For people without time for a daily eight hours in the sack, drugs that counteract the effects of sleep deprivation could serve as substitutes. In a new study, Sam Deadwyler and colleagues have explored this possibility by giving dog-tired rhesus monkeys a drug shown to improve the functioning of alert brains. They found that sleepy monkeys taking the drug performed tasks better and had increased metabolic activity in several regions of their brains. This suggests that the cognitive effects of sleep deprivation can be reduced chemically.
The researchers kept the monkeys awake for 30 to 36 hours by playing music and videos, keeping the lights on, and interacting with them: all the annoyances that can also keep humans from sleeping. To determine the drug's effect on drowsy monkeys, Deadwyler and colleagues used a behavioral test called Match-To-Sample, which measured both accuracy of memory and speed of recall. In the behavioral test, the monkeys saw a simple image flash on a screen. For a variable amount of time, the monkeys had to remember the image. Then, they had to select the correct image from a group of others shown on the monitor simultaneously. When monkeys correctly selected the original image with a cursor, they got a squirt of juice in their mouth as reward. The researchers measured how long they could keep the screen blank between the first and second images w ithout affecting the monkeys' performance. They found that if the monkeys were tired, they couldn't remember the first image for long as they could when they were alert. But with the drug, the sleep-deprived monkeys did at least as well as alert monkeys.
The drug, labeled CX717 (Cortex Pharmaceuticals), acts on AMPA receptors, protein structures on the surface of neurons. When these receptors bind to the neurotransmitter glutamate, they transduce excitatory signals by opening an ion channel. Ampakines including CX717 make the activated channel stay open longer when glutamate binds. More ions pass through the channel, creating a stronger signal when nerve cells are activated. The ubiquity of these receptors makes them good targets for drugs that increase general cognitive functioning.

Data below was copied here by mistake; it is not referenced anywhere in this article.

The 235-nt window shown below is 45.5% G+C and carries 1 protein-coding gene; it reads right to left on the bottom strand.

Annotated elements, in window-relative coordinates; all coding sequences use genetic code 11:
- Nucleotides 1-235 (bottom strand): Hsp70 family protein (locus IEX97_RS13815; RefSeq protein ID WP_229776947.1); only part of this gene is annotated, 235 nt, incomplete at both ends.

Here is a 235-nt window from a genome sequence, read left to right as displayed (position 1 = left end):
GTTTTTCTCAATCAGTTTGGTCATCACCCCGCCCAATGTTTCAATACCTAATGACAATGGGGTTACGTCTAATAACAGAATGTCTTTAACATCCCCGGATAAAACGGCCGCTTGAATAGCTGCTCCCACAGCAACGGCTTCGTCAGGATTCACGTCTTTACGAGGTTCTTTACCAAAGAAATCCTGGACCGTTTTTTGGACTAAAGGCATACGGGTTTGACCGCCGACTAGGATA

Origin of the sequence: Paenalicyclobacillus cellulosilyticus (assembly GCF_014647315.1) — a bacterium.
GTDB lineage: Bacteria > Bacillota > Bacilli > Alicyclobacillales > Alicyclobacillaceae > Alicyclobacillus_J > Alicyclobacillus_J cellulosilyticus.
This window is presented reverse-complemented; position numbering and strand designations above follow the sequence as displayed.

The researchers used a technique called positron emission tomography, or PET, to gain insight into CX717's neurobiological role. The PET signal reflected the distribution and rate of metabolism of ingested radioactively labeled glucose in the monkeys' brain cells. By measuring regional brain glucose metabolism, the researchers determined that for sleep-deprived monkeys, glucose metabolism drops off in brain areas previously associated with memory tasks—namely, the prefrontal cortex, the dorsal striatum, and the medial temporal lobe. However, when sleep-deprived monkeys took the drug, they showed heightened glucose metabolism in these same brain regions. The researchers compared these results to suggest a biological basis for the drug's effects.
Previous studies have shown that caffeine and amphetamine can reduce the deleterious cognitive effects of sleep deprivation. But as anybody who has indulged one latte too many knows, caffeine and other powerful stimulants have limited usefulness. These potentially addictive chemicals can distort thinking just as they can enhance it. Because CX717 has a different biochemical action, it may be more beneficial than stimulants for counteracting the cognitive effects of sleep deprivation. But that doesn't mean we should throw away our pillows and blankets just yet: sleep deprivation affects both body and mind.